Proper waste disposal and management is crucial in maintaining a healthy and sanitary residential or commercial property. One of the most common types of waste disposal systems is the septic tank, but sometimes, you might come across another type: the cesspool.
What Is a Cesspool?
A cesspool is a tank buried under the ground that functions as storage for home waste like dishwashing water, shower and bath water, toilet waste, and others.
It’s made of brick or concrete and is sealed with a manhole cover. The wastewater and sludge flowing into the cesspool do not get treatment, which is why it’s not advisable to randomly open the lid.
Think of all the gases, liquid solutions, cleaning chemicals, and whatever else might have been drained from your home or business plumbing just sitting all together in the cesspool. Their combination can create dangerous toxins, which might escape as fumes when the lid opens. Or it can end up seeping into the ground soil, damaging the quality of the soil on your property.
This is why it requires regular maintenance from a pumping company. Otherwise, it’s going to get filled and possibly spill
What Is the Difference Between a Cesspool, a Septic Tank and a Tight Tank
A cesspool, septic tank, and tight tank all function to hold sewage waste from your house’s plumbing. The main difference between them is how this waste is handled.
The cesspool only functions as a storage in the outhouse, which means that it cannot treat wastewater to filter back to the ground the way septic tanks do.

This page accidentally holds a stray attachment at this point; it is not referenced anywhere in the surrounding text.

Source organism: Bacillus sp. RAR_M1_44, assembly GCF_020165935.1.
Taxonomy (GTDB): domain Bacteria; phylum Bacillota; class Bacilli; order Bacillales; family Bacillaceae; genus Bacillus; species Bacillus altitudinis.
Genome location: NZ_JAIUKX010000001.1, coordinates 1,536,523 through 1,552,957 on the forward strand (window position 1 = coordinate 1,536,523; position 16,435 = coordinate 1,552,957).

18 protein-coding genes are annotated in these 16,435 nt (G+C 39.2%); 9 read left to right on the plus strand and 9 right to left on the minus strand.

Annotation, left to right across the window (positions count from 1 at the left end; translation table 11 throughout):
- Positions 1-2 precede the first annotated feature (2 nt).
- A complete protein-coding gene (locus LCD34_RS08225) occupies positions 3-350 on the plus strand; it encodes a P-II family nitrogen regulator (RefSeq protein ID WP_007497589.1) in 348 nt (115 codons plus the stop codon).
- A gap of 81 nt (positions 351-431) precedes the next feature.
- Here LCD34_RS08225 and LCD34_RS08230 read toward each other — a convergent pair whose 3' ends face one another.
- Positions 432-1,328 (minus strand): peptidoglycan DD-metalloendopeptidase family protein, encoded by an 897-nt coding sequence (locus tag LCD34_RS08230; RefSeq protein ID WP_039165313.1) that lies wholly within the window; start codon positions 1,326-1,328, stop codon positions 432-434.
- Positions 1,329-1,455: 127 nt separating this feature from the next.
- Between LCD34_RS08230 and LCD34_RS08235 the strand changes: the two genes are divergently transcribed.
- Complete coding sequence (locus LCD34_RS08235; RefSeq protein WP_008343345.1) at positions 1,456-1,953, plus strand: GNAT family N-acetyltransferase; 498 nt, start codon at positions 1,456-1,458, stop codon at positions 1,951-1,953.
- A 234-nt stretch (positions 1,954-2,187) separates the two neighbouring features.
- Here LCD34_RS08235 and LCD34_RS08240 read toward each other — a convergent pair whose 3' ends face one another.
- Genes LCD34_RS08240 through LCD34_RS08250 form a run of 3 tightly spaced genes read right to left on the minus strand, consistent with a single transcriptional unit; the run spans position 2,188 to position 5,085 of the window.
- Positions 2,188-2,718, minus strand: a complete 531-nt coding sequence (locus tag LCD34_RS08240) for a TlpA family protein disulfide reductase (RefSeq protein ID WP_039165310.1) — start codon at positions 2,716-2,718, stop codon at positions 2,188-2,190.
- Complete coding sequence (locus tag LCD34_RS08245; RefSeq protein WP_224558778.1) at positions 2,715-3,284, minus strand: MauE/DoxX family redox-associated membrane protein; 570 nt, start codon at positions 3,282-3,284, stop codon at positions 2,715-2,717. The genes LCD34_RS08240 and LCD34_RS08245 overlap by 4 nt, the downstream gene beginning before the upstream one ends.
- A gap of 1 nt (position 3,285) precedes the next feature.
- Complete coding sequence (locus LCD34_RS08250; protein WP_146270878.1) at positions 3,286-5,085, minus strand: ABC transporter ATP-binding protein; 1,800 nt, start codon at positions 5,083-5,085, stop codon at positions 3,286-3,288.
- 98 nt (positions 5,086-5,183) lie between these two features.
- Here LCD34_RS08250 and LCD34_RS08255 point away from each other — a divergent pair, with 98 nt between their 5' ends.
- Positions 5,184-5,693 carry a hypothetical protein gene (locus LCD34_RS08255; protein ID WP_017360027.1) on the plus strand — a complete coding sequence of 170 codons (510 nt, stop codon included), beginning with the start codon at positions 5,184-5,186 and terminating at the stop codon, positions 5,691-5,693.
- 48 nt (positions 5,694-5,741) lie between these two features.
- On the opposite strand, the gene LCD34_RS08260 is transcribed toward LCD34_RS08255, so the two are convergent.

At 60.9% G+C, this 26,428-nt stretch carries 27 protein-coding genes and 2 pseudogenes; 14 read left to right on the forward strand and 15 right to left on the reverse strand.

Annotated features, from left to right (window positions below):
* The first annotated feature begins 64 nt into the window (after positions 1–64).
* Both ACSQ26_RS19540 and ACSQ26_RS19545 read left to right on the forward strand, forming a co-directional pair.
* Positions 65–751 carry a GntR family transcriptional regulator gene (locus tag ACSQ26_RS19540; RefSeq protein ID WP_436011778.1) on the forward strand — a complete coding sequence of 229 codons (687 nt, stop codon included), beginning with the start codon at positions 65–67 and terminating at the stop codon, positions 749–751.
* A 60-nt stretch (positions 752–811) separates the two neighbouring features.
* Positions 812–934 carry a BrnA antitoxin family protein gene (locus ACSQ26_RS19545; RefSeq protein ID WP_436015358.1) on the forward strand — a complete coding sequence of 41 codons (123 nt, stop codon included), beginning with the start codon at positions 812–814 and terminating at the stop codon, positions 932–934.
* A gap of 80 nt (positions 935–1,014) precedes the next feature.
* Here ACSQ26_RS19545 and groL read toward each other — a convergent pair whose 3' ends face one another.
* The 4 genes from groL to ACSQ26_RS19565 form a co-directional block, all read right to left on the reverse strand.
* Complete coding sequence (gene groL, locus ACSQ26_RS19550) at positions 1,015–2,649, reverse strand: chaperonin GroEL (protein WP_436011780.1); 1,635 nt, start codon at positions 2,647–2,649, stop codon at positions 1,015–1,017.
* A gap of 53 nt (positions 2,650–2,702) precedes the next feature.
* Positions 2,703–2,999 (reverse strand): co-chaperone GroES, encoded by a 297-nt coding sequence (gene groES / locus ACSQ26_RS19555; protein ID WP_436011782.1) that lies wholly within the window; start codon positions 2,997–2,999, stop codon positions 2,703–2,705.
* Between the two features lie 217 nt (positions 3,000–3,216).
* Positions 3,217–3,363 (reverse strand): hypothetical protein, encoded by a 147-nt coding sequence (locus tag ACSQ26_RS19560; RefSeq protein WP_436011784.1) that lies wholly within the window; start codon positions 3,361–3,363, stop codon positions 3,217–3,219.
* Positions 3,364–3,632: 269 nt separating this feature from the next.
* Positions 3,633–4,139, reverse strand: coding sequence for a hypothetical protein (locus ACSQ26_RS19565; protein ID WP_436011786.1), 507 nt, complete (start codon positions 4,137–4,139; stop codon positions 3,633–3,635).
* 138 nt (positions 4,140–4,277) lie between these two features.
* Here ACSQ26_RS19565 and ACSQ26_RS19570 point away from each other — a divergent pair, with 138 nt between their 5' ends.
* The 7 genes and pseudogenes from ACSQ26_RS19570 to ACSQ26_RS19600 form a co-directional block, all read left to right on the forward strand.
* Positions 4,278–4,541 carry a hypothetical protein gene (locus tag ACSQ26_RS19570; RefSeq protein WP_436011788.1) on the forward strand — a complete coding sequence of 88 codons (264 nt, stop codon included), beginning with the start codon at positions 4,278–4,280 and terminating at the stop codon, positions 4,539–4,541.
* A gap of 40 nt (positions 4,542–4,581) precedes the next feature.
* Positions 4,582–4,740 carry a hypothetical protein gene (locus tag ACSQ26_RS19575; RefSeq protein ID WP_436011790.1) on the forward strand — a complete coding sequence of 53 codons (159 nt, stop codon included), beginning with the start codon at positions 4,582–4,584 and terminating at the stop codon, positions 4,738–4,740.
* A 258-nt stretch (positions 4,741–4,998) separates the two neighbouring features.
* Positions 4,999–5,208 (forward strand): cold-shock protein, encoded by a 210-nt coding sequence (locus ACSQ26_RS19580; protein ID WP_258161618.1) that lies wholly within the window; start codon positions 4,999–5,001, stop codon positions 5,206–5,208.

Cement or stone materials are used to line the tank in the ground. Depending on the design, it may also have another pipe connecting it to another pit.
Septic tanks, meanwhile, treat the waste it receives by separating the sludge before filtering the wastewater back into a leach field.
Unlike septic tanks, a cesspool isn’t able to do this process. It also requires regular pumping and draining by a professional company, which makes its maintenance a bit costlier than septic tanks. A tight tank is a plain enclosed pit with no other connecting pipes or outlet.
Because both the cesspool and tight tank only store wastewater, soil contamination is a common risk. That’s why it’s crucial to get it regularly pumped and drained by a professional pumping company.
Avoid toxic buildup and health hazard issues from the cesspool. Get professional service from a pumping company to keep the cesspool on your property well-maintained.